Strange stigma of being 'found on'
My one-time colleague and all-time friend, Des Cahill, was only a dry week in Kerry before he discovered an intriguing aspect of our culture. One day, he was playing at right-back for a local club and was rather pleased to get words of encouragement from a man watching nearby.
The teams, as is the custom, changed sides at half-time; Des was now near the other sideline -- his newfound fan was there too. By now, he was thinking that his admirer was a Kerry cousin of whom he had never heard. As Des left the pitch, the superfan approached him and said: "Young Cahill, you had a mighty game. You might do me a small favour." He had been in court for being found in a pub after hours. Would Des keep his name out of The Kerryman ...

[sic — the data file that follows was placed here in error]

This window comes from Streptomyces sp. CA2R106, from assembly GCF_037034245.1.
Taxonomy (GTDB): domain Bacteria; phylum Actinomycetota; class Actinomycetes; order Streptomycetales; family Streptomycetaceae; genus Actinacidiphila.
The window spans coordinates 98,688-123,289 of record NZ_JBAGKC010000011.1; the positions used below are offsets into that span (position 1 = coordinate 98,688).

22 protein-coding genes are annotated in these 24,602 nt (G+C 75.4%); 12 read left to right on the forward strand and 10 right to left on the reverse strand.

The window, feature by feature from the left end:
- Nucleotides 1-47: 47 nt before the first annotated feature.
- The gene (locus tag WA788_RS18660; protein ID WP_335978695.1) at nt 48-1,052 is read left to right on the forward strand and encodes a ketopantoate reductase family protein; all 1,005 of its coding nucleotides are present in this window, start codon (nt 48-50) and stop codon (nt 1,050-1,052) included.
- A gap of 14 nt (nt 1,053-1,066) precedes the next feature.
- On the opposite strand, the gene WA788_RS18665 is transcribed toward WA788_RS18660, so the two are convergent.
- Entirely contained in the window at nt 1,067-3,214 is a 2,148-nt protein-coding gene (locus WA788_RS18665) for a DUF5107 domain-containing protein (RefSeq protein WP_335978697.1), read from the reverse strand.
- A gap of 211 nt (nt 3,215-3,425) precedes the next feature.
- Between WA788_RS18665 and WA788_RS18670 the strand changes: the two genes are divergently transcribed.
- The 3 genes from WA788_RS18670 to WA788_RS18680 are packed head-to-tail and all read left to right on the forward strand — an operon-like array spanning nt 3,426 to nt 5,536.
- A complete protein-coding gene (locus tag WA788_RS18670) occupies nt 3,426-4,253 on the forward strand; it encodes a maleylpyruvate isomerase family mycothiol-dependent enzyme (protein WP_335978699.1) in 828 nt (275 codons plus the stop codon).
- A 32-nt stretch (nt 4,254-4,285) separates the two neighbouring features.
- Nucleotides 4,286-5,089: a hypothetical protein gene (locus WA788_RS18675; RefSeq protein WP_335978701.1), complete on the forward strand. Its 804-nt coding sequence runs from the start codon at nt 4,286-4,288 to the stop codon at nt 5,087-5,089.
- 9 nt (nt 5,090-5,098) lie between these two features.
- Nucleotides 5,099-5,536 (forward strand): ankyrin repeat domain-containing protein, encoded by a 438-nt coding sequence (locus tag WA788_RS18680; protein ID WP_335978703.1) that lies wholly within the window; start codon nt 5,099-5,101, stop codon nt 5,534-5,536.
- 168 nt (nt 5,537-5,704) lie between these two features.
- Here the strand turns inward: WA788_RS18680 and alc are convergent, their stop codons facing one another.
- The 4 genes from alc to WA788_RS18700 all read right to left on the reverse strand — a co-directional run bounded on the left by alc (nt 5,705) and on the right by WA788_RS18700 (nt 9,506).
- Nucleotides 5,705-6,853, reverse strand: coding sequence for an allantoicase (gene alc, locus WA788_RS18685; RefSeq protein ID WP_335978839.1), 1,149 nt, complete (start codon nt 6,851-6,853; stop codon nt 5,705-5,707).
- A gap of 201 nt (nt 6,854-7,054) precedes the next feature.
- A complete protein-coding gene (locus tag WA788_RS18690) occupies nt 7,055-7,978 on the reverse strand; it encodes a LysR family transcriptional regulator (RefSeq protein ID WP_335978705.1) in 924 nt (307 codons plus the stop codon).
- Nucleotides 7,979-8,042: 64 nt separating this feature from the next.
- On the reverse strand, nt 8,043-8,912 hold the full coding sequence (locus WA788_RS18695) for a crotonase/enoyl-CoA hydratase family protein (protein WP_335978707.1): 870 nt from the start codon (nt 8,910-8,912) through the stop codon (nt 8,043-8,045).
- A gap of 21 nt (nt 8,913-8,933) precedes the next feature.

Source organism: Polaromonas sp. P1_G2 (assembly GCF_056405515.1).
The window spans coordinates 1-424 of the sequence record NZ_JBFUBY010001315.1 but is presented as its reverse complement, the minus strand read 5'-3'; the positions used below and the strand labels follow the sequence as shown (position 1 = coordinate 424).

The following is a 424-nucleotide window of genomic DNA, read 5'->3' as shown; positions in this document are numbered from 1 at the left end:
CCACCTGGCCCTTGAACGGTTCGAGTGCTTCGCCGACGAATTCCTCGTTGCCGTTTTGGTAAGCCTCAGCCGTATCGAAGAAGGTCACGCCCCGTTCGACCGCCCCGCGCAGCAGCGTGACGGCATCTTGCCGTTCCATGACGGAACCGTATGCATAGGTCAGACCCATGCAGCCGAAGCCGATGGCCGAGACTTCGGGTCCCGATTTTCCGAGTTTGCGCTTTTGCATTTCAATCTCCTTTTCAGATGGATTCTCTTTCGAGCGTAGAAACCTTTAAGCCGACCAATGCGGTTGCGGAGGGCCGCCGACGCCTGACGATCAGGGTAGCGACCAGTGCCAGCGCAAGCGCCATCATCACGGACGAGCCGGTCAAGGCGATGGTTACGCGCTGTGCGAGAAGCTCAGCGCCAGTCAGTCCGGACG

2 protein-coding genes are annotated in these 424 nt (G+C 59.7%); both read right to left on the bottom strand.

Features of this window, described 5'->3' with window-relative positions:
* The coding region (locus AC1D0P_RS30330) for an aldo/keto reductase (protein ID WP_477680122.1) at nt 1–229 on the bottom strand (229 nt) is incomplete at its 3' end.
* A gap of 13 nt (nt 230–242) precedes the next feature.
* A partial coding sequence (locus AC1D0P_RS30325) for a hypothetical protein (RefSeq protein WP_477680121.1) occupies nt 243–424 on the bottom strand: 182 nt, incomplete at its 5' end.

And so my old colleague in The Evening Press discovered that journalism in Kerry is a rather different ballgame. There was an unwritten rule in The Kerryman: names of "found ons" cannot be kept out of the paper, except in the case of a Garda or a clergyman. Too well I know: in my days on that great paper I was pestered -- and blamed for not having done -- "small favours". Such little court cases are fodder for the circulation. People take wicked delight in their neighbours' minor misfortunes -- it is all harmless fun.